Middle East
Life sentences for Bahrain dissidents
Protesters take to the streets, clashing with police after eight Shia activists are given life sentences.
Last Modified: 22 Jun 2011 14:24

Police and protesters have clashed in Bahrain after eight Shia Muslim activists accused of plotting a coup to overthrow the Gulf Arab state's Sunni monarchy were sentenced to life in prison.

The court also sentenced on Wednesday other defendants - from among the 21 suspects on trial - to between two and 15 years in jail.

Saeed al-Shehabi, the only defendant to be sentenced in absentia, told Al Jazeera that the charges were false and called the government's response "draconian".

"The world has seen how peaceful the demonstrations were, for a month-long period ... yet, they were condemned as being terrorists," he said.

A member of Bahrain's largest Shia group said the sentencing of the activists as contradicting the government's calls for dialogue.

"Is this the atmosphere for dialogue?" asked Khalil Marzooq, a former MP and member of the Islamic National Accord Association (Wefaq), in excerpts of a speech he gave in Manama posted on his Facebook page.

Many unhappy

The Bahrain News Agency said the life sentences were issued against a prominent Shia political leader, Hassan Mushaima; activists Abdulhady al-Khawaja, Abduljalil al-Singace; and five others.

Nabeel Rajab, president of the Bahrain Centre for Human Rights, the country's most prominent Shia opposition group, told Al Jazeera that many people were unhappy about the sentences.

"Abdulhady al-Khawaja is one of the most respected human-rights activist in the whole Arab region, so people are very angry," Rajab said.

"Hundreds of people have been brought up for charges in the past few days, and hundreds more are waiting to be tried."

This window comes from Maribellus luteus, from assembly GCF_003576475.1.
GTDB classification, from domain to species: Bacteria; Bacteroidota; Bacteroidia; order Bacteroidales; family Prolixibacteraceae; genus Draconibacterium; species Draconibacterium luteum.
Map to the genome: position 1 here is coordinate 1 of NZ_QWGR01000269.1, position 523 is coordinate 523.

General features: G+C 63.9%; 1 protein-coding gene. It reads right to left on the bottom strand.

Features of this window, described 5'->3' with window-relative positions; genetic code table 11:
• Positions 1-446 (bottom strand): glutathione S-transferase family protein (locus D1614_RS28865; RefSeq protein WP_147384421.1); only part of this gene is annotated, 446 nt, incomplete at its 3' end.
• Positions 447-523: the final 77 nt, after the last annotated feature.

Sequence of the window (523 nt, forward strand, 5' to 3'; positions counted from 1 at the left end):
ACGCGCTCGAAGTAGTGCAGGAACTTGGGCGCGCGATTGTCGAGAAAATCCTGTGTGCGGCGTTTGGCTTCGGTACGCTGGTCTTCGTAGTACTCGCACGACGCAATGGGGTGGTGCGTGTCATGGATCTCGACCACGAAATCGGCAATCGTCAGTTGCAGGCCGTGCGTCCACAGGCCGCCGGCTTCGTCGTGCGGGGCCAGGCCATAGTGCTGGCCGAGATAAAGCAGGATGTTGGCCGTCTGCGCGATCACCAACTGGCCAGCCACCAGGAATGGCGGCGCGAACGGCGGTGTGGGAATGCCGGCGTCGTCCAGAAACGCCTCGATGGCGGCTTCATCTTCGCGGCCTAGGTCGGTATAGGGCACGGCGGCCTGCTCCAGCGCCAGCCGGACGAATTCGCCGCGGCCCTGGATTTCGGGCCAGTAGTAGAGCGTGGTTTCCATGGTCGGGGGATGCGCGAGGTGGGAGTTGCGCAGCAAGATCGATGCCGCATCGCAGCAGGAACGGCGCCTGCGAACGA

Maryam al-Khawaja, another member of the Bahrain Centre for Human Rights, said that Abdulhady al-Khawaja's daughter, Zainab, was present in court when he was sentenced and stood up and chanted "Allahu Akbar" [God is Greater].

She was violently removed from court and arrested. She was later released after being charged with contempt of court and made to sign a pledge.

Al-Singace, who was released in February after six months in jail, was also sentenced to life.

Nine of the defendants had been in custody on similar charges in the past before being set free under a royal pardon in February aimed at calming protests in Bahrain.

Following the pardon, Mushaima returned to the kingdom from self-imposed exile in the UK.

Ibrahim Sharif, the Sunni leader of the secular leftist group Waad, was sentenced to five years. Waad had joined Wefaq in calling for political reforms.

Said Abdulnabi Shihab was also sentenced to life in absentia. Six other defendants who are abroad and being tried in absentia were sentenced to 15 years in prison.

Authorities claimed the activists had sought to overthrow Bahrain's Sunni monarchy and had links to "a terrorist organisation abroad".

Sand-and-debris roadblocks

Several villages had demonstrated on Tuesday night in solidarity with the opposition leaders facing charges.

Residents and activists said small protests broke out in some areas to chants of "Down, down [King] Hamad", as police cars rushed to block the roads to the villages.

The government contests the opposition's estimate that some 400 people are on trial, saying the number is far smaller.

Some activists sent telephone text messages calling on followers to protest again on Wednesday to demand the release of the defendants and rejection of the government's dialogue offer.

Four people have been sentenced to death and three others to life in prison over the killing of two policemen. Nine others were jailed for 20 years after being convicted of abducting a policeman.

Authorities have said 24 people were killed during the month-long unrest, most of them demonstrators.

Bahrain, home to the US Fifth Fleet, invited Saudi and other Gulf troops in mid-March to help crush  pro-democracy protests.

Al Jazeera and Agencies
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